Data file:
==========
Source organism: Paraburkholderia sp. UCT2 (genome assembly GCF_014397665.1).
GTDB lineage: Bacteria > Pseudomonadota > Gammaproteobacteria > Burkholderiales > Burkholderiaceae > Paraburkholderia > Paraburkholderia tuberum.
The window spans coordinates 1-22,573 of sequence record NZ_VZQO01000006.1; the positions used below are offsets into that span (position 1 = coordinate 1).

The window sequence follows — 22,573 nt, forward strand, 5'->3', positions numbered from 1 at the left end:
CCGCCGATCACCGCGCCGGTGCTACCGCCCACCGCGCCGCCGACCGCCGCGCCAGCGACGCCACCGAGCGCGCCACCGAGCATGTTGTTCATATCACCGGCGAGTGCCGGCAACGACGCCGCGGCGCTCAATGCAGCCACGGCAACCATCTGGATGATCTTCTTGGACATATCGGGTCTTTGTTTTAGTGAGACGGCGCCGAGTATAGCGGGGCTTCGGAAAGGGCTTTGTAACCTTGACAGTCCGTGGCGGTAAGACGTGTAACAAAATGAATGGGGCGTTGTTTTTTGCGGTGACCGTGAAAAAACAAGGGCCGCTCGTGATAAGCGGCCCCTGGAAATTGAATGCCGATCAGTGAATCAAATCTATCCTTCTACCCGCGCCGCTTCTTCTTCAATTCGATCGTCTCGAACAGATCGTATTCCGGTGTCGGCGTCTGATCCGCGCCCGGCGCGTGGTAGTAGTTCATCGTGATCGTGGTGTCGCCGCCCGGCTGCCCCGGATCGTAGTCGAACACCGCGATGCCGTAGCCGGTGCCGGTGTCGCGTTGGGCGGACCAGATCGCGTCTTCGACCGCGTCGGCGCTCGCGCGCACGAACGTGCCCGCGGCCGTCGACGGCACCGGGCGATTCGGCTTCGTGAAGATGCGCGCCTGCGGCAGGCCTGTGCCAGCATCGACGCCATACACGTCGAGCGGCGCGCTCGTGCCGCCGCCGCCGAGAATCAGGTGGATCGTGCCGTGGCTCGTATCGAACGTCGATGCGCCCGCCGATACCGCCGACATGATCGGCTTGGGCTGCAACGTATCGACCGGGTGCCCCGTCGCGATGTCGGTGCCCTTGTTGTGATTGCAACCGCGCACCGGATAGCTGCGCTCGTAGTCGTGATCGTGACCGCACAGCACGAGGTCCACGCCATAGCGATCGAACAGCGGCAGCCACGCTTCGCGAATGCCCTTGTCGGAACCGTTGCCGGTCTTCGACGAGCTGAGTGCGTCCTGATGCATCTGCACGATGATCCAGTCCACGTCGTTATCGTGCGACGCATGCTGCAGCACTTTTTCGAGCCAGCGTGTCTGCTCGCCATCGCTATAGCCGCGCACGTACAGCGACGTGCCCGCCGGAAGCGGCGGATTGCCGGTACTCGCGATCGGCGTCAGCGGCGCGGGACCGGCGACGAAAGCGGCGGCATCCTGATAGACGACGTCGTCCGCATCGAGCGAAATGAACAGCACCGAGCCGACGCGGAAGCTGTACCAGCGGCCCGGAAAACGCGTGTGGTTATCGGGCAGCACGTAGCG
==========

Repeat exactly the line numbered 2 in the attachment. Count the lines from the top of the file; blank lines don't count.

GTDB lineage: Bacteria > Pseudomonadota > Gammaproteobacteria > Burkholderiales > Burkholderiaceae > Paraburkholderia > Paraburkholderia tuberum.